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Fannie’s DTI Change Opens the Door for First-timers and Millennials

June 19th, 2017 / By Ken Harney

If you work with clients who want to buy a house but are carrying a ton of debt – student loans, car loans, credit cards, etc. – check out this good news: Fannie Mae, the single biggest source of mortgage money in the U.S., is raising its debt-to-income (DTI) ratio ceiling, opening the door to home purchases for potentially thousands of people currently squeezed out.

Starting at the end of July, Fannie Mae’s automated underwriting system will green light applicants whose debt ratios exceed the present limit – 45 percent – moving it up to 50 percent. Applications started now should be able to qualify….

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BewareLurking Dangers for Licensees in Co-Marketing Arrangements

June 1st, 2017 / By Ken Harney

There was an alarm bell in the night a few weeks ago from the federal government, aimed directly at real estate agents and brokers. Did you hear it? More importantly, did you get the message?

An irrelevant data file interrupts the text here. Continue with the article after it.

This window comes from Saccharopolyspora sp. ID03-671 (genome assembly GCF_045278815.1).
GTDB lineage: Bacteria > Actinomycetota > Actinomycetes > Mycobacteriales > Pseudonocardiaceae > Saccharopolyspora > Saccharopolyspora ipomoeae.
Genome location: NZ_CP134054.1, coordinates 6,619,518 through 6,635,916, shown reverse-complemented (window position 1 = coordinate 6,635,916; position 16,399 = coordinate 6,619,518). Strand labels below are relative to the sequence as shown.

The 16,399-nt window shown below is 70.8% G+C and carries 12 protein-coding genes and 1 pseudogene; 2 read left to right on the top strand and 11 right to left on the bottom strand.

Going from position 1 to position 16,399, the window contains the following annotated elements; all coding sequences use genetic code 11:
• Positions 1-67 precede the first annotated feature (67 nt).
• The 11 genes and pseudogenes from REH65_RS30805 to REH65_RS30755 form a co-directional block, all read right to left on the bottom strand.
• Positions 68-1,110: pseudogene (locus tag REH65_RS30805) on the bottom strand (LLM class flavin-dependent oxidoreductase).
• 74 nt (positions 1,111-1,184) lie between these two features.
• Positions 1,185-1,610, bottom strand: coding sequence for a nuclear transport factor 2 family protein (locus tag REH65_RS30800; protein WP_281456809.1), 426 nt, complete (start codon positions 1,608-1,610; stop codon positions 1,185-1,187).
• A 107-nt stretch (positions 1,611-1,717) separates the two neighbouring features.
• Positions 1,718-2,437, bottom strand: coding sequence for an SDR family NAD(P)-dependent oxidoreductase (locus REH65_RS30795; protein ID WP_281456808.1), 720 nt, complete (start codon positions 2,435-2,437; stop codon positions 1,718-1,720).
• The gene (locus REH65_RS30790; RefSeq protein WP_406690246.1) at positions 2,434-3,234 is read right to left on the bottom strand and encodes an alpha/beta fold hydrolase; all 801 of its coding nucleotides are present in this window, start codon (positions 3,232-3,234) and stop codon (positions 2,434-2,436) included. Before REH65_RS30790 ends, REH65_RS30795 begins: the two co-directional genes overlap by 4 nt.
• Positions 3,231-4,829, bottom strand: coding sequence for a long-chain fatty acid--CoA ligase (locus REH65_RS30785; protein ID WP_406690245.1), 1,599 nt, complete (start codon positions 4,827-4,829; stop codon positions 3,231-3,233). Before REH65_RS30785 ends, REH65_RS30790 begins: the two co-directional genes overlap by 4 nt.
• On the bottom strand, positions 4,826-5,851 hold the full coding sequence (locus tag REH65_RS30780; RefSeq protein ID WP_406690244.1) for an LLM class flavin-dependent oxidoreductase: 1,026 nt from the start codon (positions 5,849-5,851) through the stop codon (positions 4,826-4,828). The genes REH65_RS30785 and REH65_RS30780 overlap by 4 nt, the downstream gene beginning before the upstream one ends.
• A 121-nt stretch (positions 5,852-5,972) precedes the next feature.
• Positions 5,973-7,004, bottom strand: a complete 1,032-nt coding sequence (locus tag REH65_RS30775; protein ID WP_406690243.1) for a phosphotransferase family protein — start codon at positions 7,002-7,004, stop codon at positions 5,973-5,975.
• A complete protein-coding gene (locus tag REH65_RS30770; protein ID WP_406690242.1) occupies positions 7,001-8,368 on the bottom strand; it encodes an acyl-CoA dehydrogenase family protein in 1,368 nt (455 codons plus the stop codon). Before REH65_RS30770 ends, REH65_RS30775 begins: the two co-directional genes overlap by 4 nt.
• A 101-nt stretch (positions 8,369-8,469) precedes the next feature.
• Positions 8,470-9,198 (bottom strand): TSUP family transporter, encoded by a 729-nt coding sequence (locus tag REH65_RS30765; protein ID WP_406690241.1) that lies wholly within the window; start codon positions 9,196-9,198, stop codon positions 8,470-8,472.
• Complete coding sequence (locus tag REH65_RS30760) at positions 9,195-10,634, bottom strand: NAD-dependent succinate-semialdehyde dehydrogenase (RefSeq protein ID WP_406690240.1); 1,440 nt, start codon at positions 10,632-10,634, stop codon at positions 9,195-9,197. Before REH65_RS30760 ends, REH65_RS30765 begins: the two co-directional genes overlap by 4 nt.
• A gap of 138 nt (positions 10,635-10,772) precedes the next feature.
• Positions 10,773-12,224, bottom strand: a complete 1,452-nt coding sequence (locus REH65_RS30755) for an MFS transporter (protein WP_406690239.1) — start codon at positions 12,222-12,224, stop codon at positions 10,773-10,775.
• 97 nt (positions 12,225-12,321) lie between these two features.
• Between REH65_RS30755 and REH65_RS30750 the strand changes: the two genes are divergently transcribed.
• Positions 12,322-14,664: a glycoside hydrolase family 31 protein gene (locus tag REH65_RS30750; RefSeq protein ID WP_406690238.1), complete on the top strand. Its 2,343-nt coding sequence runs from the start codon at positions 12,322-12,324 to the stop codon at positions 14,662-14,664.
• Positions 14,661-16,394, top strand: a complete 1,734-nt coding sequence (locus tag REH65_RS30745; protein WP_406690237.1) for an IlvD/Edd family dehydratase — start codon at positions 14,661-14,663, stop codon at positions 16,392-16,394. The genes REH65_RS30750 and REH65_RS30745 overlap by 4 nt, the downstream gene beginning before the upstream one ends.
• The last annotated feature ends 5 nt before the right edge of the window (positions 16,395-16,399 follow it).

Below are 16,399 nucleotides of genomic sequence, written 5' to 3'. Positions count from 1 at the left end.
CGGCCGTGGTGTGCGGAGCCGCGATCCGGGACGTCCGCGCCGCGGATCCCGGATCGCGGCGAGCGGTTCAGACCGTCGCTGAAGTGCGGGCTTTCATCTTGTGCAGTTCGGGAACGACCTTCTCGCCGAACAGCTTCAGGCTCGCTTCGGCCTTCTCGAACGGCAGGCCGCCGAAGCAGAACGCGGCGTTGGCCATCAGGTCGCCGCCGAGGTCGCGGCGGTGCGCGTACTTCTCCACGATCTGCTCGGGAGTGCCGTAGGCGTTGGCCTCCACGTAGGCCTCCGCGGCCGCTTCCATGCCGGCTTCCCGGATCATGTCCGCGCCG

The alarm was sounded by the Consumer Financial Protection Bureau. Based on an investigation of “co-marketing” practices by agents at two major brokerages, a nationally-known lender and a mortgage servicer, the CFPB imposed fines and requirements for repayments to consumers totaling close to $4 million. Individual agents – and the CFPB said there were more than a hundred of them involved – were not fined. But the agency made it clear that RESPA, the federal anti-kickback law, prohibits giving and receiving anything of value in exchange for referrals of business. In other words: Individual agents, not just brokers, could be the targets of upcoming actions.

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May 15th, 2017 / By Ken Harney

As a real estate professional, what’s your take on photos used to market homes? Are you a fan of super wide angle lenses that make a narrow kitchen look twice as big? How about airbrushing away nicks and bruises, photo shopping green lawns to replace brown, blue skies to replace gray, or digitally altering all sorts of home features to make them look better?